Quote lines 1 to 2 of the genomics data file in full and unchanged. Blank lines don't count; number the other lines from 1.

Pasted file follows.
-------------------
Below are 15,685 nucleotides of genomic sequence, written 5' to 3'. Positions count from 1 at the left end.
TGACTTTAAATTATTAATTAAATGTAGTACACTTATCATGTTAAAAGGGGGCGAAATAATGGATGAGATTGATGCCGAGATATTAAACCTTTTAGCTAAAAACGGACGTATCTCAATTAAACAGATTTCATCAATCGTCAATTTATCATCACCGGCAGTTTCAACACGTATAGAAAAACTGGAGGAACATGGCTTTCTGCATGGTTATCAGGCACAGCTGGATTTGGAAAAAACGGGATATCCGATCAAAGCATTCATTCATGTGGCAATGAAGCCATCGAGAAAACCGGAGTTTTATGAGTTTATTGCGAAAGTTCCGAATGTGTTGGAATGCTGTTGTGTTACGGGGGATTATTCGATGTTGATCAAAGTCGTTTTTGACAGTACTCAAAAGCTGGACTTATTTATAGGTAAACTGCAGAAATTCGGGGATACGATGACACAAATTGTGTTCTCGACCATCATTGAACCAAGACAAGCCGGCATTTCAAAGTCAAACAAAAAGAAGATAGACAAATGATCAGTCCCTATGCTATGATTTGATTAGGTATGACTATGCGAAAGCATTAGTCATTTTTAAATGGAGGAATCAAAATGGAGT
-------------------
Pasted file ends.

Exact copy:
Below are 15,685 nucleotides of genomic sequence, written 5' to 3'. Positions count from 1 at the left end.
TGACTTTAAATTATTAATTAAATGTAGTACACTTATCATGTTAAAAGGGGGCGAAATAATGGATGAGATTGATGCCGAGATATTAAACCTTTTAGCTAAAAACGGACGTATCTCAATTAAACAGATTTCATCAATCGTCAATTTATCATCACCGGCAGTTTCAACACGTATAGAAAAACTGGAGGAACATGGCTTTCTGCATGGTTATCAGGCACAGCTGGATTTGGAAAAAACGGGATATCCGATCAAAGCATTCATTCATGTGGCAATGAAGCCATCGAGAAAACCGGAGTTTTATGAGTTTATTGCGAAAGTTCCGAATGTGTTGGAATGCTGTTGTGTTACGGGGGATTATTCGATGTTGATCAAAGTCGTTTTTGACAGTACTCAAAAGCTGGACTTATTTATAGGTAAACTGCAGAAATTCGGGGATACGATGACACAAATTGTGTTCTCGACCATCATTGAACCAAGACAAGCCGGCATTTCAAAGTCAAACAAAAAGAAGATAGACAAATGATCAGTCCCTATGCTATGATTTGATTAGGTATGACTATGCGAAAGCATTAGTCATTTTTAAATGGAGGAATCAAAATGGAGT